VIDEO: Borders, mobilities and immobilities in southern Africa
maHp/ACMS doctoral researcher Kuda Vanyoro was recently part of the Migration Policy Centre webinar on ‘Borders, mobilities and immobilities in Southern Africa’. In his presentation Vanyoro argues that waiting is a component of both governing Zimbabwean migrants as well as them seeking agency through the relationship between time, space and humanitarianism in the Zimbabwe-South Africa border regime.
He conceptualises the Zimbabwe-South Africa border as an ambivalent ‘time-space’ that facilitates both care and control, which leads Zimbabwean migrant men to experience temporal limbo as well as cope by developing a tolerance for contradictions and ambiguity as well as ‘temporal strategies’ of sustaining these contradictions. The spatio-temporal ambiguity, ambivalence and multiplicity of this border regime is seen in the kind of humanitarian action we find at the Zimbabwe-South Africa border, which is not necessarily a challenge to the power and authority of the South African sovereign state but an extension of the policing, management and governance of Zimbabwean migrants.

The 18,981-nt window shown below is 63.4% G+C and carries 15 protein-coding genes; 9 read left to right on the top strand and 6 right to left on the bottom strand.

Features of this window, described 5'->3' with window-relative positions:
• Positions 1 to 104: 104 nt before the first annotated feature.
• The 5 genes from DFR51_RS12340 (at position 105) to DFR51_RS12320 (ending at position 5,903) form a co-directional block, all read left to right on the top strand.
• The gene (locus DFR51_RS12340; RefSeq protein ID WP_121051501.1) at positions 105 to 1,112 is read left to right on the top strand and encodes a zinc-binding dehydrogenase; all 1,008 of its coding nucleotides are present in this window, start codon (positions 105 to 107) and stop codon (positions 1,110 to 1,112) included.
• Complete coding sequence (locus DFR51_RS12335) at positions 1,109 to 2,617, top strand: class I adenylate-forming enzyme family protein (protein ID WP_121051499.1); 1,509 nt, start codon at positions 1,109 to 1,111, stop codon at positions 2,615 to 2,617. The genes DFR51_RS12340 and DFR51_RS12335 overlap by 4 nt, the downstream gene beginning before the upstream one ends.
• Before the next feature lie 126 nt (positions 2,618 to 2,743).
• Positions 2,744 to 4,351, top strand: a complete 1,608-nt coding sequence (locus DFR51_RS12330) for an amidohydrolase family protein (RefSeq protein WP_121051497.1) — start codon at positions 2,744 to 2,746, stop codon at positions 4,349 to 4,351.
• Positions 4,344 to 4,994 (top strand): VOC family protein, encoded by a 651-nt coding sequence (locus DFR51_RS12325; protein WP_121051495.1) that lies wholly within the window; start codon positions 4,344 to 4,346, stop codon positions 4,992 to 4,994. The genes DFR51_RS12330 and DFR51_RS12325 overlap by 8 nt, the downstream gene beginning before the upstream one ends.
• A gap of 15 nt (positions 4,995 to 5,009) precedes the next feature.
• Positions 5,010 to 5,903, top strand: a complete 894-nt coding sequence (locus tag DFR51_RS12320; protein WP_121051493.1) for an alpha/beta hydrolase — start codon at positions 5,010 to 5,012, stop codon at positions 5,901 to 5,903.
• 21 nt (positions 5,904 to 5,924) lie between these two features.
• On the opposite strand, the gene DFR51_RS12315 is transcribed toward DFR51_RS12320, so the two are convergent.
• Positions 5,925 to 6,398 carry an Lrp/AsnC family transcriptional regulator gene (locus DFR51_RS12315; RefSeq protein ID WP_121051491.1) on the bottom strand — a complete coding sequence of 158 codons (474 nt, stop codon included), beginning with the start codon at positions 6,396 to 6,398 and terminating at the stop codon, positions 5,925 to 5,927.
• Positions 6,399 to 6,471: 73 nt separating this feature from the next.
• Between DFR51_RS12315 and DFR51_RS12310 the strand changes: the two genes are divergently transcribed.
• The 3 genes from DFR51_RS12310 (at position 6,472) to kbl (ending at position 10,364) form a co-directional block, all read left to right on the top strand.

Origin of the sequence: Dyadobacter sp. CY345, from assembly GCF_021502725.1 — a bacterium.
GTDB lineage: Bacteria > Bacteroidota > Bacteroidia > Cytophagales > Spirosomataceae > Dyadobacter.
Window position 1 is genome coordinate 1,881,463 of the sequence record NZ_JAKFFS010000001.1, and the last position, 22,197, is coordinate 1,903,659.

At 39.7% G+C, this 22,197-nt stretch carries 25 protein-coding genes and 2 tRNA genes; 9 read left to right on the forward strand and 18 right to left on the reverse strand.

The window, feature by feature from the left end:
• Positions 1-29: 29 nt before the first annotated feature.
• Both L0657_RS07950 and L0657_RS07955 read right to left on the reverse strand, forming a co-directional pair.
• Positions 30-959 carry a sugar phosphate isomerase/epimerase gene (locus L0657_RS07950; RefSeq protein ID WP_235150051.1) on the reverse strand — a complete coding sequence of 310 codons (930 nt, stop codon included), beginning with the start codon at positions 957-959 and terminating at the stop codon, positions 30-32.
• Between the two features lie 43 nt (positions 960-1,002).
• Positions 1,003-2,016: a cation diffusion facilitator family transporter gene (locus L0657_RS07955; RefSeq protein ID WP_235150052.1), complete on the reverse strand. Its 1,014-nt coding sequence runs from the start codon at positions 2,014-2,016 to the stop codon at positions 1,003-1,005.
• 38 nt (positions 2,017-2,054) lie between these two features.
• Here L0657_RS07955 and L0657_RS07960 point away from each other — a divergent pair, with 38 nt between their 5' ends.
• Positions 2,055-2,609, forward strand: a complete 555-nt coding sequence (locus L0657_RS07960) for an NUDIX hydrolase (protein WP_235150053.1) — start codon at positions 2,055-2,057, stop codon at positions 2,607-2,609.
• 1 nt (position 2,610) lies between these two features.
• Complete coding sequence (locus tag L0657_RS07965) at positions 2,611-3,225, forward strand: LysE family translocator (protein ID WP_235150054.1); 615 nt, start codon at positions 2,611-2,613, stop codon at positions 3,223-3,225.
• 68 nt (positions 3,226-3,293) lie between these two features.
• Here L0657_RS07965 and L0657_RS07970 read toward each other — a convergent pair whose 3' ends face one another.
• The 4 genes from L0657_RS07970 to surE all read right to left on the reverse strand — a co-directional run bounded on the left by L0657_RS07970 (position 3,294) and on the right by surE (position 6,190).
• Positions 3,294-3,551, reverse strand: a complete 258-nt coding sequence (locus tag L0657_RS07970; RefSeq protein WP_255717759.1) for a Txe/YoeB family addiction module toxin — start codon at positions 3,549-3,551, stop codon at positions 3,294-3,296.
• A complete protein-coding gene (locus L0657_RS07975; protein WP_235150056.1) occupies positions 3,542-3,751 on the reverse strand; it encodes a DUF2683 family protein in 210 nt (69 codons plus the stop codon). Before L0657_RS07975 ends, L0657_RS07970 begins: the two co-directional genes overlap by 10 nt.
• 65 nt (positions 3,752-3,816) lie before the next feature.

Vanyoro also picks up on a certain ‘politics of life’ at the Zimbabwe-South Africa border maintained by the disembodied funding regime of humanitarian organisations responding to migration in Musina that keeps Zimbabwean migrants in waiting. At the same time, he unravels how Zimbabwean migrant men use their waiting to turn their (im) mobility into a resource for action. Vanyoro uses these intersections and interactions of (im)mobility and temporal agency to contribute to a growing body of work that shows that the relationship between resistance and domination in waiting is ambivalent.
He concludes that this scenario has implications on the ways we read the African state and African borders. Hence, instead of reading borders from either below or above, or from any singular analytical or theoretical perspective, this suggests that we should incorporate temporal methodologies that examine the border from multiple perspectives to better understand how agency and structure, over time, interact to produce hybrid political subjectivities. This endeavour also warrants an expansive conception of statehood, borders and (migration) governance in Africa.
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